Speaking of vents, make sure the vents are cleared of dust, too! Clean off the vents, and if you have the technical know-how to clean off the fans when they get dusty, that may also help! Cleaning them improves efficiency.


DO: Restart Every Once in a While


Your computer is doing a lot of things in the background for you. Many programs are still doing things after you close them! Steam, a popular gaming platform, is almost always also connected to the internet when users aren’t looking. It does this at start up, and it keeps an eye on it’s own connection to let you know if you lost internet. It’s not the only program to do this! As such, it’s important to occasionally restart, so these programs don’t ‘get stuck’ on eating processing power for their own little functions.


DO: Consider a Shop


If the computer’s hot enough to fry eggs, the odds are pretty good that something’s up with the CPU, the fan, or it’s own internal thermometer, depending on the age of the machine. If you’ve tried everything you can think of to cool it off, or keep it from getting so hot in the first place, it might be time to visit a shop. At the very least, you should be keeping backups of your files. If the heat eventually kills the machine, a backup saves you a lot of money on very expensive data recovery.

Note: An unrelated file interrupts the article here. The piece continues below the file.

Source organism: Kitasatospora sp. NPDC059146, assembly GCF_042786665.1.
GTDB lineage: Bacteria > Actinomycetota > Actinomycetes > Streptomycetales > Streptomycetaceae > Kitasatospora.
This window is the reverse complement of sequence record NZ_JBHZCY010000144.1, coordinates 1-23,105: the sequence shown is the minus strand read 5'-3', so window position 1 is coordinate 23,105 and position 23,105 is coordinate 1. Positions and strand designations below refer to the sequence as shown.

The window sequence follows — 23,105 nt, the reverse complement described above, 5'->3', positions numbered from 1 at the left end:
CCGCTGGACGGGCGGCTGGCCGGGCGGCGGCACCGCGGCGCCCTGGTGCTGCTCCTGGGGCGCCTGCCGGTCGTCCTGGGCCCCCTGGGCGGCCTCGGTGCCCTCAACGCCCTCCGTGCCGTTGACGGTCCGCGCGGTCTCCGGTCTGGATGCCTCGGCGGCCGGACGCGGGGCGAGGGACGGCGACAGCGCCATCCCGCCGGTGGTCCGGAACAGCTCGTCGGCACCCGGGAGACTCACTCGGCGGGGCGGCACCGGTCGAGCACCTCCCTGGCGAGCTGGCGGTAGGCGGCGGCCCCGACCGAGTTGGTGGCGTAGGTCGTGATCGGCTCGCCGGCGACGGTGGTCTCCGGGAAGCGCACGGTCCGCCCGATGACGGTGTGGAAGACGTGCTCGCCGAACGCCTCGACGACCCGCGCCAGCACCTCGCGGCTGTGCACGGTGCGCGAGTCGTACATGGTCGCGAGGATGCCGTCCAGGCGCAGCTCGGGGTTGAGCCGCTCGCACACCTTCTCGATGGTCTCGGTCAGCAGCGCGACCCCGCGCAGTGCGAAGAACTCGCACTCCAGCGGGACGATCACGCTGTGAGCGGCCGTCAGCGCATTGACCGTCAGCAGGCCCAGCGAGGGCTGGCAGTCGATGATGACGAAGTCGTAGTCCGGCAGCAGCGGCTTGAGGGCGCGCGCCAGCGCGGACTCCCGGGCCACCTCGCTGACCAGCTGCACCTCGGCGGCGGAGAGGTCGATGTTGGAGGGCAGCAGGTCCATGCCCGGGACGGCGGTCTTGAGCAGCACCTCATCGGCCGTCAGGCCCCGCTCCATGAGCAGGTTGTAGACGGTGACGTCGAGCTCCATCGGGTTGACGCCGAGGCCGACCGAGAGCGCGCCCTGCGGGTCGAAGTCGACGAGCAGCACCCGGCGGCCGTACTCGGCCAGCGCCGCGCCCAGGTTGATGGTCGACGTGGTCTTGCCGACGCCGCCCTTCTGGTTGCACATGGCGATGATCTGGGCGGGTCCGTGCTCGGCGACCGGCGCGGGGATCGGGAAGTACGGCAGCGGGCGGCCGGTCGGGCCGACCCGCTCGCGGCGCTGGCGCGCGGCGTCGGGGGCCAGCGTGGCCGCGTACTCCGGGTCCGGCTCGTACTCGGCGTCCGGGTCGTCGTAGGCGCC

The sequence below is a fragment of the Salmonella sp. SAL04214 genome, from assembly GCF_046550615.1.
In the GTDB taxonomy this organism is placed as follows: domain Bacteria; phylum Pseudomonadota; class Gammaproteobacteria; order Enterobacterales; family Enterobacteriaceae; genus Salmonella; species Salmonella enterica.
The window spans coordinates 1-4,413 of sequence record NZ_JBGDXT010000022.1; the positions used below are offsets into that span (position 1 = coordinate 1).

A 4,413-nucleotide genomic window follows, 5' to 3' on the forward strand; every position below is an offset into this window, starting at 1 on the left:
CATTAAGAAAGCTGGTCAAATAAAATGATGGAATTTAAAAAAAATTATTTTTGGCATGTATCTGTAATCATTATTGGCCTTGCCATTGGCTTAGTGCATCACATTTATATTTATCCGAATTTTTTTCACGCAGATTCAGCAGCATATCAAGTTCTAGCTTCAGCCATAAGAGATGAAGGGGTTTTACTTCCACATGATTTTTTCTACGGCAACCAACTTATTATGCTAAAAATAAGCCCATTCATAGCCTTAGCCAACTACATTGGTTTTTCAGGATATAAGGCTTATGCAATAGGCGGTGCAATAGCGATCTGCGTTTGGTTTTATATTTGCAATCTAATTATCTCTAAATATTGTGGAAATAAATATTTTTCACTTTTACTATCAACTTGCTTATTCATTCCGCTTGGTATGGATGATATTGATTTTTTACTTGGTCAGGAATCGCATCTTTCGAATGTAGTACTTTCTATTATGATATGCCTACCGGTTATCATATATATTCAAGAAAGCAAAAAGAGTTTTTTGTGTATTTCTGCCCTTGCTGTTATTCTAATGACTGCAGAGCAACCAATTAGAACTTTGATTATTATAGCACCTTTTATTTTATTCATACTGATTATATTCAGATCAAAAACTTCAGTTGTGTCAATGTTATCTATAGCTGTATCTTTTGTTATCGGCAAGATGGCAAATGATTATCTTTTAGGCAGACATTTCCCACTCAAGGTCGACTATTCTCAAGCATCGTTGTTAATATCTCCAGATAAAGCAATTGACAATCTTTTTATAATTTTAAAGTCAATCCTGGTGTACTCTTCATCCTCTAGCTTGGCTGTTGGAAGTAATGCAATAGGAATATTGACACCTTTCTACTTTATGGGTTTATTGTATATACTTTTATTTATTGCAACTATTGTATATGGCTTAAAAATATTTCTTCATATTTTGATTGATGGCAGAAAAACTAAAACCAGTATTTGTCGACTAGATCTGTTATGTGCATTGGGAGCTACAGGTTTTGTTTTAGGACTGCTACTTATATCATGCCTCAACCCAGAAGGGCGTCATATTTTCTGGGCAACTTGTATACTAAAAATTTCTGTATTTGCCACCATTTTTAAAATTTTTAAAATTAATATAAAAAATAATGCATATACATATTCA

Bitcoin’s dip is Affecting GPU Prices

Cryptocurrency affects the price of hardware IRL now. There’s an entire legion of computers that spend their whole lives solving hashes and producing rewards for their owners. So when the reward crashes a little, the market reacts strangely. Some people buy, because BitCoins always bounce back, and some people sell, because BitCoins might not this time. On top of that, China has re-banned parts of trading!


BitCoin Crash


BitCoin has nearly halved in value over the past few months. The ‘why’ is everything from a general decline in the stock market to celebrities tweeting about BitCoin’s fall, to other cryptocurrencies establishing themselves on the market. It’s truly wild how many different things come into play for an untethered resource’s price, but Bitcoin enthusiasts remain as optimistic as ever that BitCoin will return, and better than ever. It did in the 2010s. It did after the first crash. Surely it will this time, too!